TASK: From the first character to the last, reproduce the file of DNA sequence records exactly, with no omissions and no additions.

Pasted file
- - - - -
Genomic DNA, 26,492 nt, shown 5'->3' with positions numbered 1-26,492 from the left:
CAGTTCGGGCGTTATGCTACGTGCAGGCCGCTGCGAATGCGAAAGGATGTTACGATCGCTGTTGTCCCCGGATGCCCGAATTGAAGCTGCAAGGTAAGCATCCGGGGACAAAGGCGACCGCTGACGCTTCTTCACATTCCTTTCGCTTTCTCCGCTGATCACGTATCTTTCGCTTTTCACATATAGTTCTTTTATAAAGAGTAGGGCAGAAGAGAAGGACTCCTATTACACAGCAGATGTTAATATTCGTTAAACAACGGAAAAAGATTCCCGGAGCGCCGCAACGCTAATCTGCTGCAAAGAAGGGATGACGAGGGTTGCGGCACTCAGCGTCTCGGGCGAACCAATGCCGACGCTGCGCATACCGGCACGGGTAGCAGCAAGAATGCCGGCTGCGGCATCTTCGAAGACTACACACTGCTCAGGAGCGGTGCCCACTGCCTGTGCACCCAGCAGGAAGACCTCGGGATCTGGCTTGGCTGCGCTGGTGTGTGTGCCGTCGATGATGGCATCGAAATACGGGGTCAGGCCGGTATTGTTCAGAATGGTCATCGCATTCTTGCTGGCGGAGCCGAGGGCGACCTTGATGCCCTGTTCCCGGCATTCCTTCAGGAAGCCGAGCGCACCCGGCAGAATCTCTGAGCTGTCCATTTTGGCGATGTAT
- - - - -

Genomic DNA, 26,492 nt, shown 5'->3' with positions numbered 1-26,492 from the left:
CAGTTCGGGCGTTATGCTACGTGCAGGCCGCTGCGAATGCGAAAGGATGTTACGATCGCTGTTGTCCCCGGATGCCCGAATTGAAGCTGCAAGGTAAGCATCCGGGGACAAAGGCGACCGCTGACGCTTCTTCACATTCCTTTCGCTTTCTCCGCTGATCACGTATCTTTCGCTTTTCACATATAGTTCTTTTATAAAGAGTAGGGCAGAAGAGAAGGACTCCTATTACACAGCAGATGTTAATATTCGTTAAACAACGGAAAAAGATTCCCGGAGCGCCGCAACGCTAATCTGCTGCAAAGAAGGGATGACGAGGGTTGCGGCACTCAGCGTCTCGGGCGAACCAATGCCGACGCTGCGCATACCGGCACGGGTAGCAGCAAGAATGCCGGCTGCGGCATCTTCGAAGACTACACACTGCTCAGGAGCGGTGCCCACTGCCTGTGCACCCAGCAGGAAGACCTCGGGATCTGGCTTGGCTGCGCTGGTGTGTGTGCCGTCGATGATGGCATCGAAATACGGGGTCAGGCCGGTATTGTTCAGAATGGTCATCGCATTCTTGCTGGCGGAGCCGAGGGCGACCTTGATGCCCTGTTCCCGGCATTCCTTCAGGAAGCCGAGCGCACCCGGCAGAATCTCTGAGCTGTCCATTTTGGCGATGTAT